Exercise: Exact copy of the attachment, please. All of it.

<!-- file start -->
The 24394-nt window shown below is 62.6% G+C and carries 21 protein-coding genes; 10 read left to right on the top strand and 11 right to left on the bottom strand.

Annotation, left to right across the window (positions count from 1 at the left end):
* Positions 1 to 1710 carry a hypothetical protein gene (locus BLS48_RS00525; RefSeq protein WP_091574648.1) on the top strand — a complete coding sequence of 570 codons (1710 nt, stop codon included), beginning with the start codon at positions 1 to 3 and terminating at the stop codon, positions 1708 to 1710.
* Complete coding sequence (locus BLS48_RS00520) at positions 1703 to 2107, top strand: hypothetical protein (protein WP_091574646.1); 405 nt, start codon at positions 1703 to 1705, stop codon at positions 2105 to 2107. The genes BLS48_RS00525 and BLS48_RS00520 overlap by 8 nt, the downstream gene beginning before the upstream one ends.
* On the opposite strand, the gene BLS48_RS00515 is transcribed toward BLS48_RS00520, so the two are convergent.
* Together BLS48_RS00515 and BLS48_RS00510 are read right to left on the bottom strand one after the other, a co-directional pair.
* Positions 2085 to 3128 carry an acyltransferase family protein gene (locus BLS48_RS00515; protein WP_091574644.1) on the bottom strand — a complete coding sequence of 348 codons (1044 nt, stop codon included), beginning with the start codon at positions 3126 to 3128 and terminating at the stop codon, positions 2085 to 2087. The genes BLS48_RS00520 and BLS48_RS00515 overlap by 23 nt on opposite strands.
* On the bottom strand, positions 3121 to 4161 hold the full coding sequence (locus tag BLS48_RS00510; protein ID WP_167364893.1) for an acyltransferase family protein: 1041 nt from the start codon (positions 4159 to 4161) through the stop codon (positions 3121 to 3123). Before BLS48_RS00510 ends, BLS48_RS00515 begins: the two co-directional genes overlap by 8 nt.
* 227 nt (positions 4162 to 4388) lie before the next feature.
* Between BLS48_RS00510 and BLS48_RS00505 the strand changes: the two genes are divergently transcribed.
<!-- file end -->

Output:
The 24394-nt window shown below is 62.6% G+C and carries 21 protein-coding genes; 10 read left to right on the top strand and 11 right to left on the bottom strand.

Annotation, left to right across the window (positions count from 1 at the left end):
* Positions 1 to 1710 carry a hypothetical protein gene (locus BLS48_RS00525; RefSeq protein WP_091574648.1) on the top strand — a complete coding sequence of 570 codons (1710 nt, stop codon included), beginning with the start codon at positions 1 to 3 and terminating at the stop codon, positions 1708 to 1710.
* Complete coding sequence (locus BLS48_RS00520) at positions 1703 to 2107, top strand: hypothetical protein (protein WP_091574646.1); 405 nt, start codon at positions 1703 to 1705, stop codon at positions 2105 to 2107. The genes BLS48_RS00525 and BLS48_RS00520 overlap by 8 nt, the downstream gene beginning before the upstream one ends.
* On the opposite strand, the gene BLS48_RS00515 is transcribed toward BLS48_RS00520, so the two are convergent.
* Together BLS48_RS00515 and BLS48_RS00510 are read right to left on the bottom strand one after the other, a co-directional pair.
* Positions 2085 to 3128 carry an acyltransferase family protein gene (locus BLS48_RS00515; protein WP_091574644.1) on the bottom strand — a complete coding sequence of 348 codons (1044 nt, stop codon included), beginning with the start codon at positions 3126 to 3128 and terminating at the stop codon, positions 2085 to 2087. The genes BLS48_RS00520 and BLS48_RS00515 overlap by 23 nt on opposite strands.
* On the bottom strand, positions 3121 to 4161 hold the full coding sequence (locus tag BLS48_RS00510; protein ID WP_167364893.1) for an acyltransferase family protein: 1041 nt from the start codon (positions 4159 to 4161) through the stop codon (positions 3121 to 3123). Before BLS48_RS00510 ends, BLS48_RS00515 begins: the two co-directional genes overlap by 8 nt.
* 227 nt (positions 4162 to 4388) lie before the next feature.
* Between BLS48_RS00510 and BLS48_RS00505 the strand changes: the two genes are divergently transcribed.